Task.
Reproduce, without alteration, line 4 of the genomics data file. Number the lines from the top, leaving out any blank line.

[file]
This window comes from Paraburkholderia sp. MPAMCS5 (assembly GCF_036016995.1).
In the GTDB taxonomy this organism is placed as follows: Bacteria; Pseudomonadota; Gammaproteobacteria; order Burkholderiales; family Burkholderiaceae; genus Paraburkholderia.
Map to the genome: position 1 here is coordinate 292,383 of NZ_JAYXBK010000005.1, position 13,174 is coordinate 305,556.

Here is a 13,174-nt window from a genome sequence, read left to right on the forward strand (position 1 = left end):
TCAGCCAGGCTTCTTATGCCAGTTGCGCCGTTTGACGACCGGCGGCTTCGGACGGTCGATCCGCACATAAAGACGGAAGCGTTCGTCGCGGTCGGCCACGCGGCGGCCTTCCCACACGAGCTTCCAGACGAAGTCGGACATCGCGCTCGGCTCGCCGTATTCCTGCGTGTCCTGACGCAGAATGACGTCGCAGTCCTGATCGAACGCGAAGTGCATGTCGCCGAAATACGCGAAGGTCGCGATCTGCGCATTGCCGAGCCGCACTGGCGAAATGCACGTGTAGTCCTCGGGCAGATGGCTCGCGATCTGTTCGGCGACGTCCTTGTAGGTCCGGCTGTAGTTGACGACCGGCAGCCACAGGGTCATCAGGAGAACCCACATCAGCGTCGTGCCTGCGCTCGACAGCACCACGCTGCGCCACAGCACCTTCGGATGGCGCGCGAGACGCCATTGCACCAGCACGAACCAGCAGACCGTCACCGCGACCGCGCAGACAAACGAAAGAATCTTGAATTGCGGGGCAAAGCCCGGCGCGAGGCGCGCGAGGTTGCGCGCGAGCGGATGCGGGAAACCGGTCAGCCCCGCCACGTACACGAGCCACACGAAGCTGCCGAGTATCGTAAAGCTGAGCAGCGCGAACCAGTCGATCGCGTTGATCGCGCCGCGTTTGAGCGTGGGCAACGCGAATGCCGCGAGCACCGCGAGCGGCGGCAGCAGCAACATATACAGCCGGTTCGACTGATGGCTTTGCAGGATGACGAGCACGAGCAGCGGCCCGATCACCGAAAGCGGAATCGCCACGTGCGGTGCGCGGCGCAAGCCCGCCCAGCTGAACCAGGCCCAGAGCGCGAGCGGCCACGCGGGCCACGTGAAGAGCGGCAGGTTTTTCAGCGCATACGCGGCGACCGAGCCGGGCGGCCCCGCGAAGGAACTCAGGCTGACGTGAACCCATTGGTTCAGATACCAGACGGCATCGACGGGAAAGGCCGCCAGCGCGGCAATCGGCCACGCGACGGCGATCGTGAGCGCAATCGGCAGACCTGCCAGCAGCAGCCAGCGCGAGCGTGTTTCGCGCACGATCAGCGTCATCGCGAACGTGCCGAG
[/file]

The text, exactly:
Here is a 13,174-nt window from a genome sequence, read left to right on the forward strand (position 1 = left end):